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Love and Reckoning: A Meditation On Family Photos

In my childhood home in Roseville, California, we had a room we called “the den.” It was not the formal living room, where we had two couches, a fireplace, and a glass-topped coffee table. “The den” was a place for watching TV and listening to records from my dad’s impressive record collection; he’d had a tansu built specifically for that collection, with record-size compartments painted black inside and room for speakers at each end. Every day, I would pass by a framed oval portrait of my Issei grandparents that hung on a wall in the den. Now that I think about it, the portrait hung in the center of what was really the central room of our house. 

The portrait is not so terribly different from other formal portraits of immigrant ancestors that I’ve come to see—black and white, a view of my grandfather and grandmother from the chest up. No fancy background or accessories behind them, just a nondescript backdrop. Two people in Western clothing: my grandfather is wearing wire-rimmed glasses,a dark suit and tie, and a white shirt; my grandmother is in a dark serviceable dress, no lace or frills, four plain round white buttons coursing down her V-neckline. They are both dressed so soberly you might guess they’re dressed for a funeral. Neither of them is smiling; their mouths form the same straight lines. My grandfather’s hair is cropped short; his hairline is receding back from his eyebrows, my grandmother’s hair is streaked with gray.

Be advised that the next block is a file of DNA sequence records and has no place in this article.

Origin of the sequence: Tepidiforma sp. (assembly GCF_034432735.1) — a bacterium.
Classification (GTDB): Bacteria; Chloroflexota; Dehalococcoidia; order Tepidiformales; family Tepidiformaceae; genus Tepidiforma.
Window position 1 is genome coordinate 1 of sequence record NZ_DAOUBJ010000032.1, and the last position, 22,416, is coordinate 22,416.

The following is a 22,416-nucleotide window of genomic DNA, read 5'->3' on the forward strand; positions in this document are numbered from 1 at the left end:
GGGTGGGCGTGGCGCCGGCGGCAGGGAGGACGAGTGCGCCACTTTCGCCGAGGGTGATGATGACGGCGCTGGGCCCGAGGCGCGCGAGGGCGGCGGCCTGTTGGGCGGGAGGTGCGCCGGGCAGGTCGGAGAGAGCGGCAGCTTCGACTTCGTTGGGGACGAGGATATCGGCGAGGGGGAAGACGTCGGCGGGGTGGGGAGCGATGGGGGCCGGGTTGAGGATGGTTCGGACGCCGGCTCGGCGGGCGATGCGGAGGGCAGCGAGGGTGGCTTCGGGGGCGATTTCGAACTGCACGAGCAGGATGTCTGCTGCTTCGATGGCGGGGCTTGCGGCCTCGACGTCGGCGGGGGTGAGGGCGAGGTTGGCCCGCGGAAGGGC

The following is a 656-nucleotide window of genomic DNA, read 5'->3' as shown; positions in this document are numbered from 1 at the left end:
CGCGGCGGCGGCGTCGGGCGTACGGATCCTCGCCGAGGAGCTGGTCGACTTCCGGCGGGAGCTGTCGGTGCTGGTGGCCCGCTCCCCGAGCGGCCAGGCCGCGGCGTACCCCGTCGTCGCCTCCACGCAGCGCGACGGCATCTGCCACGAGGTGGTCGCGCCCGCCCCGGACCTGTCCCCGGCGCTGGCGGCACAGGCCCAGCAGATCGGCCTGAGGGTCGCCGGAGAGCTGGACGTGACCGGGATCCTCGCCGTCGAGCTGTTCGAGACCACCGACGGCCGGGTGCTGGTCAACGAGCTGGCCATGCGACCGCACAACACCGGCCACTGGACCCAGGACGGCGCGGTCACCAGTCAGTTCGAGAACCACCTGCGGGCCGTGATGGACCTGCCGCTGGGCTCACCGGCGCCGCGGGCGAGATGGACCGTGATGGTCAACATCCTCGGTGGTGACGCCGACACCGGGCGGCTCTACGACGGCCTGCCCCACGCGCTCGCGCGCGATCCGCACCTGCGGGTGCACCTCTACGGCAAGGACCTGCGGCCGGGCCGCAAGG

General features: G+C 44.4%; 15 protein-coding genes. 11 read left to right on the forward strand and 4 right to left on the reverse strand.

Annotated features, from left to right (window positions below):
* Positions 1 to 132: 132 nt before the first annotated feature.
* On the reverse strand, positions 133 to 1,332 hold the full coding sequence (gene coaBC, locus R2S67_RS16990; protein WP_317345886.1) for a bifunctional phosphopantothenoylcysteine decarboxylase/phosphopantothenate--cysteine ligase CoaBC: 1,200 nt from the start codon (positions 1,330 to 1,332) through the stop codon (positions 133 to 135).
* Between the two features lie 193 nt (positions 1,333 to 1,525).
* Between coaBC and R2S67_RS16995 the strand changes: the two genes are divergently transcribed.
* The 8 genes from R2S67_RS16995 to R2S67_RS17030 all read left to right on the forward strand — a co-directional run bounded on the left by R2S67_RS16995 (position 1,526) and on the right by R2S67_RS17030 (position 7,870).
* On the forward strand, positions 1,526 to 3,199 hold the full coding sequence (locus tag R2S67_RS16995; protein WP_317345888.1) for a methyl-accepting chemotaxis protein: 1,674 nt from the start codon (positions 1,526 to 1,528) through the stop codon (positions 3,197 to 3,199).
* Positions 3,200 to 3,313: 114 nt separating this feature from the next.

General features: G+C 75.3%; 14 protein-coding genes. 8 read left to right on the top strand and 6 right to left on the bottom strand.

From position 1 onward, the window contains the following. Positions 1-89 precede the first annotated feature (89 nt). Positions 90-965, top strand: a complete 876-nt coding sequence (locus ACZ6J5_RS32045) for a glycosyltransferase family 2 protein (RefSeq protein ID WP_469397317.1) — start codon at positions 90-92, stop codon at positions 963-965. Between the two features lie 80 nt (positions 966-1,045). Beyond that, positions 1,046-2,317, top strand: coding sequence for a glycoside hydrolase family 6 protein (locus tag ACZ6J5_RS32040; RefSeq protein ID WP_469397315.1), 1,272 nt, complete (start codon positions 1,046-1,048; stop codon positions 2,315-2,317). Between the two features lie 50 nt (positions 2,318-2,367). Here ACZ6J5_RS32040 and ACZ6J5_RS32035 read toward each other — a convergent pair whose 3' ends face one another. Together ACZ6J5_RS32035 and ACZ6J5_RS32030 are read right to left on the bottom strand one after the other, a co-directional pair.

Grandpa Nimura died in 1960, long before I was born. Though there are pictures of baby me on Grandma Nimura’s lap, she died when I was three years old—I was not old enough to remember her. For most of my life, they lived in my imagination through the filter of this formal portrait—dour, unsmiling. They feel too distant, too sepia, and because of this I can’t call them anything but “Grandpa” and “Grandma,” nothing as affectionate as “Jiichan” and “Baachan.”